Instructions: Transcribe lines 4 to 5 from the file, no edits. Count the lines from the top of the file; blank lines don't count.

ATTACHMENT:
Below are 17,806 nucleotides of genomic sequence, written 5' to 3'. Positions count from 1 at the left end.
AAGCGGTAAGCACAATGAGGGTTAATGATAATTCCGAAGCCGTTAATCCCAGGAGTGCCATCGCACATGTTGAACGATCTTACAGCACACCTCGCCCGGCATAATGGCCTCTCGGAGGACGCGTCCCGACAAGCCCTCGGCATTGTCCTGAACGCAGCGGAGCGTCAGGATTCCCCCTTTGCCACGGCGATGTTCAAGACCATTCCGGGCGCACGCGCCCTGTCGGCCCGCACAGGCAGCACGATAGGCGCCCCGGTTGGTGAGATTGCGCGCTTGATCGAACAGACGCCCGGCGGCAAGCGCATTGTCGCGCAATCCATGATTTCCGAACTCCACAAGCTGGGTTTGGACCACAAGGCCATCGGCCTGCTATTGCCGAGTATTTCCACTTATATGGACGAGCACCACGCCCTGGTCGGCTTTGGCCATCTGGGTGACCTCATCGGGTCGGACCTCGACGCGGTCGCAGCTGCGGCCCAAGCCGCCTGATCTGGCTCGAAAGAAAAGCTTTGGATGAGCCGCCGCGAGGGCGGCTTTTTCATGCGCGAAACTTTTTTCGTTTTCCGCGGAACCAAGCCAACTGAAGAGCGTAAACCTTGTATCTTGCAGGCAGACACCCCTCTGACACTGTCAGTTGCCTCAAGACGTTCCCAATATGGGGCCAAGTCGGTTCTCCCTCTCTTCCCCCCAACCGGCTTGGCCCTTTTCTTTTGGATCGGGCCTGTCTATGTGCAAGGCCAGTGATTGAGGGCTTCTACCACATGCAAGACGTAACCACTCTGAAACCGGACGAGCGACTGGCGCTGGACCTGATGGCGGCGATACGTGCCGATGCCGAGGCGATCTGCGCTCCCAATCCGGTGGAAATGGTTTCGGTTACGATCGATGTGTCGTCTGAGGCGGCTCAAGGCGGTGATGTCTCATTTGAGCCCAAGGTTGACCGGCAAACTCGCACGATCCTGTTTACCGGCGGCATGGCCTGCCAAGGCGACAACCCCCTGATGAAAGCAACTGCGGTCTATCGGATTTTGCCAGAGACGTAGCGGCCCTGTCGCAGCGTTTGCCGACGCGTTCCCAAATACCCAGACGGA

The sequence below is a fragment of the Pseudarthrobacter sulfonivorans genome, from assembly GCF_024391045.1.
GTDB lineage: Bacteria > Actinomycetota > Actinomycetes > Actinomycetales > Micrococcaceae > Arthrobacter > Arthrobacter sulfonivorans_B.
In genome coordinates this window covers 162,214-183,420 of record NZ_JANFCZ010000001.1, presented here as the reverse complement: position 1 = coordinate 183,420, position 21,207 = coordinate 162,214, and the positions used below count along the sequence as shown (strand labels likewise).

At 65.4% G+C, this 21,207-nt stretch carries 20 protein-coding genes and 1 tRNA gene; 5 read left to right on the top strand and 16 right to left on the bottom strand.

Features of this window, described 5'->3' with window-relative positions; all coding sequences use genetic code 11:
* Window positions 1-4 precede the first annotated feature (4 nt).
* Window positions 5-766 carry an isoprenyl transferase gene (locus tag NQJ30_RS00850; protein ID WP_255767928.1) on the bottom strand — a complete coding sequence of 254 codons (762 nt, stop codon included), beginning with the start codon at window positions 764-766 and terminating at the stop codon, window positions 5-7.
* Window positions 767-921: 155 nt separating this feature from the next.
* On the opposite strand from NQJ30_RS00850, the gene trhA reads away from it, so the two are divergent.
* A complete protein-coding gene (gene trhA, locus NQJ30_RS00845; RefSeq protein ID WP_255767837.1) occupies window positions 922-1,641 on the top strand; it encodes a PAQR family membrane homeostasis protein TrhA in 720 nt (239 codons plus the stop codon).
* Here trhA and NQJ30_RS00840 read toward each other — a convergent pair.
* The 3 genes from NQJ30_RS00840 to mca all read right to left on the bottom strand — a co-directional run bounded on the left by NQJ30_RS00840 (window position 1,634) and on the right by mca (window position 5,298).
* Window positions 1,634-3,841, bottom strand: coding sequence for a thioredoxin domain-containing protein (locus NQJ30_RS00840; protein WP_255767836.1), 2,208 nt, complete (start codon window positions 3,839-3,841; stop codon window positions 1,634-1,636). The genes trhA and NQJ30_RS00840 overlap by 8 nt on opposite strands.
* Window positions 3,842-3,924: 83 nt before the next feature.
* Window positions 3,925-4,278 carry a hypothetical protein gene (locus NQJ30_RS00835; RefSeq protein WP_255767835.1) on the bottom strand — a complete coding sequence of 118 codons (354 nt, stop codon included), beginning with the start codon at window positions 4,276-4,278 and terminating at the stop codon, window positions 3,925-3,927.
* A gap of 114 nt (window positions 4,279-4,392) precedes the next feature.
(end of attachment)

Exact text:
GTDB lineage: Bacteria > Actinomycetota > Actinomycetes > Actinomycetales > Micrococcaceae > Arthrobacter > Arthrobacter sulfonivorans_B.
In genome coordinates this window covers 162,214-183,420 of record NZ_JANFCZ010000001.1, presented here as the reverse complement: position 1 = coordinate 183,420, position 21,207 = coordinate 162,214, and the positions used below count along the sequence as shown (strand labels likewise).